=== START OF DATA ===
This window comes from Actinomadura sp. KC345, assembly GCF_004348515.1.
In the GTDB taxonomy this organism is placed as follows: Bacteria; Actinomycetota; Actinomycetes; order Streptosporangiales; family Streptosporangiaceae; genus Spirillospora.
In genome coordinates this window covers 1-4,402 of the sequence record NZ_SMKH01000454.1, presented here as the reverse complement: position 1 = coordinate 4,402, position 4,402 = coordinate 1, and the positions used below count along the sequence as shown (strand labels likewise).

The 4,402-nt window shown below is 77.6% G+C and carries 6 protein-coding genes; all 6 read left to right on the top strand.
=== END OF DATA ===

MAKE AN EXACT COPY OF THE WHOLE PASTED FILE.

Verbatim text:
This window comes from Actinomadura sp. KC345, assembly GCF_004348515.1.
In the GTDB taxonomy this organism is placed as follows: Bacteria; Actinomycetota; Actinomycetes; order Streptosporangiales; family Streptosporangiaceae; genus Spirillospora.
In genome coordinates this window covers 1-4,402 of the sequence record NZ_SMKH01000454.1, presented here as the reverse complement: position 1 = coordinate 4,402, position 4,402 = coordinate 1, and the positions used below count along the sequence as shown (strand labels likewise).

The 4,402-nt window shown below is 77.6% G+C and carries 6 protein-coding genes; all 6 read left to right on the top strand.